Rusq.org Explains What VLAN Means
- 1 Rusq.org Explains What VLAN Means
- Welcome to Rusq.org, which specializes in aggregating all questions and answers what is the definition, discussing and answering what the abbreviation stands for among young people, today we will learn a new concept that is what is VLAN? Meanings of VLANs. What are VLANs? 2 basic types of VLANs should know! What are VLANs? How to configure a VLAN on a Cisco Switch? What are VLANs? Is it necessary to use it? How to create VLANs?
What is VLAN definition?
- Before delving into what is the term VLAN, we must know what is LAN? LAN is an abbreviation of the phrase Local Area Network. This is the term used to refer to a local area network. The above term is also defined as all the computers operating in the same broadcast domain. At this point you need to remember that, while the Router or router has the effect of blocking the broadcast, the Switch – The switch forwards the data.
- Based on the definition of LAN, we continue to have another definition of VLAN. According to industry experts, VLAN is a virtual LAN. But technically speaking, VLAN is also understood as a broadcast domain created by the switches themselves. If for normal networks, the Router will play the role of creating the broadcast domain, but in the VLAN Switch is still capable of performing the same function.
- Usually, VLAN configuration will be done when the user’s computer network is too large and the traffic is too much. Sometimes people use VLANs for the simple reason that the computer network they are working on already uses VLANs.
Benefits of VLANs
- Saving network bandwidth: VLAN divides LAN into many small segments, each segment is a broadcast domain. When there is a broadcast packet, it will be transmitted only in the corresponding VLAN. Therefore, dividing VLANs helps to save network bandwidth.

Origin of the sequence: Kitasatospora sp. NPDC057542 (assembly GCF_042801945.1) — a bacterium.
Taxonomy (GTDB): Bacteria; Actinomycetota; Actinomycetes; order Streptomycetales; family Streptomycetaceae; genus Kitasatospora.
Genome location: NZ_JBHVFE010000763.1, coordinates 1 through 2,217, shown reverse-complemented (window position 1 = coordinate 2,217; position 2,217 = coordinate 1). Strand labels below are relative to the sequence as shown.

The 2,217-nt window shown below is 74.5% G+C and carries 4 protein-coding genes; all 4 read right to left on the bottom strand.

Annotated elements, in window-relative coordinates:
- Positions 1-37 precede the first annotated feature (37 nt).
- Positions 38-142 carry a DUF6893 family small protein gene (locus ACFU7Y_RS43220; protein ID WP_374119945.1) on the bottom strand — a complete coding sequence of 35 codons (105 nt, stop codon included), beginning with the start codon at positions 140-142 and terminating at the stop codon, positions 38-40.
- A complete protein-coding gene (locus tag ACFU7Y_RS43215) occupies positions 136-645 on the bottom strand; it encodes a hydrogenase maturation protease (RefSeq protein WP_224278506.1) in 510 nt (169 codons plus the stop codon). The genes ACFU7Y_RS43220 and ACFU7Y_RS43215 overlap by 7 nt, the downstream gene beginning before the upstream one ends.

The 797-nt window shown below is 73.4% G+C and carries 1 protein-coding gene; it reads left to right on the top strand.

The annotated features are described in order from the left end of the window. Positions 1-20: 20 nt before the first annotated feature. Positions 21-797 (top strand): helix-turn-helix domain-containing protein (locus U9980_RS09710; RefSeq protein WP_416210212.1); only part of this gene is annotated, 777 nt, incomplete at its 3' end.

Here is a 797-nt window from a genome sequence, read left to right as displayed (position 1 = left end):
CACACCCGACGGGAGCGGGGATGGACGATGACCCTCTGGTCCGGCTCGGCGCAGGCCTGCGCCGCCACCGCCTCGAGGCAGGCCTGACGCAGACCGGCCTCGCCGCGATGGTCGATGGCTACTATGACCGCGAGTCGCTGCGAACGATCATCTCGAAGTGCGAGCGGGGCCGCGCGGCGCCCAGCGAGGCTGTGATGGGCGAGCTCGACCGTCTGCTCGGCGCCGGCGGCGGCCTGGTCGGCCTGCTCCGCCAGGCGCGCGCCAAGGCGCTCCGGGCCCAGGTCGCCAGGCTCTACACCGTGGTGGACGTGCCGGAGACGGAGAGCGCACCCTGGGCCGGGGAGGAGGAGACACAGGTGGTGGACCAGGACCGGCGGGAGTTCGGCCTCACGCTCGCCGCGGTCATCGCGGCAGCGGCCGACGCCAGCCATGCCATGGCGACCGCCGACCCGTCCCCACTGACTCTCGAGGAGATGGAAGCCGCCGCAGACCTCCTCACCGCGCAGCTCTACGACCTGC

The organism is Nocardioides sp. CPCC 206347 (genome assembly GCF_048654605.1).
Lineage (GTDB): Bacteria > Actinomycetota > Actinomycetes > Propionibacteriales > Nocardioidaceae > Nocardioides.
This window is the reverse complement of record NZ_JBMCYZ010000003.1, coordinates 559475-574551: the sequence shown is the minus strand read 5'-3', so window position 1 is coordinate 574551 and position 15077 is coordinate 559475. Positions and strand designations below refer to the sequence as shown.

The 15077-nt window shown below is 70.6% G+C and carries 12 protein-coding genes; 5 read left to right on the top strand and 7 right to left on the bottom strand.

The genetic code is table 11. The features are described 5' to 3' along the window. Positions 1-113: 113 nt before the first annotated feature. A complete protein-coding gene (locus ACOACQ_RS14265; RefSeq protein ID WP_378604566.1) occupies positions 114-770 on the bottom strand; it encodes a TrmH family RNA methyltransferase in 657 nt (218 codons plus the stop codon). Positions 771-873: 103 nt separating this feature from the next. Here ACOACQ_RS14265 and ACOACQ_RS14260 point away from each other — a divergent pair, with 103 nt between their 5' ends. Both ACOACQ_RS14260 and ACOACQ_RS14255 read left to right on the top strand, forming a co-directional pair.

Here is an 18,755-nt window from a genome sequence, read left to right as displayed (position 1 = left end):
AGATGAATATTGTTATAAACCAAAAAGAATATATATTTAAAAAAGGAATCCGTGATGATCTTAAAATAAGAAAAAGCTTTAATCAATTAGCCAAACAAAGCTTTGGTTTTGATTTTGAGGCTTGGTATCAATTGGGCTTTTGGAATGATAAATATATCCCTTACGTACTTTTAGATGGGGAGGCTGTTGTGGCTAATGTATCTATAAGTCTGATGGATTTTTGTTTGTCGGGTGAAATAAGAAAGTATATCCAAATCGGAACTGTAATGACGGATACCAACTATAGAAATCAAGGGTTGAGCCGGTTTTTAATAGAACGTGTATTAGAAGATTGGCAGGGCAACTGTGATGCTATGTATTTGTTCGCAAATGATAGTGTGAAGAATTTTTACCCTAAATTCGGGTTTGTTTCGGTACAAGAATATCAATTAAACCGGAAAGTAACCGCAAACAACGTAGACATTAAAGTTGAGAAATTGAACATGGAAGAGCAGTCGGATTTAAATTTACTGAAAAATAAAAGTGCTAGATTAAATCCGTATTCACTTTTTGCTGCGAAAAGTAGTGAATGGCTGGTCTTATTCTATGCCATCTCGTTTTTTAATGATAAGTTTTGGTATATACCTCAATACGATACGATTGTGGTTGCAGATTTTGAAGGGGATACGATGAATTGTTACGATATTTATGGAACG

- Increased security: Because devices in different VLANs cannot access each other (unless we use routers connecting between VLANs). As in the example above, computers in the accounting VLAN (Accounting) can only communicate with each other. The machine in the accounting VLAN cannot connect to the computer in the engineering VLAN.
- Easily add or remove computers to VLAN: Adding a computer to a VLAN is very simple, just configure the port for that machine to enter the desired VLAN.
- Make the network highly flexible: VLANs can easily move devices. Suppose in the above example, after a period of use the company decided to put each division on a separate floor. With VLANs, we just need to reconfigure the switch ports and put them in the required VLANs. VLANs can be configured statically or dynamically. In the static configuration, the network administrator must configure each port of each switch. Then assign it to a certain VLAN. In dynamic configuration, each port of the switch can configure its own VLAN based on the MAC address of the device it is connected to.
There is an important thing that I need to emphasize, that you do not need to configure a virtual LAN unless your computer network is too large and has too much traffic. Many times people use VLANs simply because the computer network they are working on already uses them.
Another important issue is that on Cisco switches, VLANs are enabled by default and all computers are in one VLAN. That VLAN is VLAN 1. So by default, you can use all ports on the switch and all computers are able to communicate with each other.
When do you need a VLAN?
You need to consider using VLANs in the following cases:
- You have more than 200 computers on your LAN
- Broadcast traffic in your LAN is too large
- Workgroups that need increased security or are slowed down by too many broadcasts.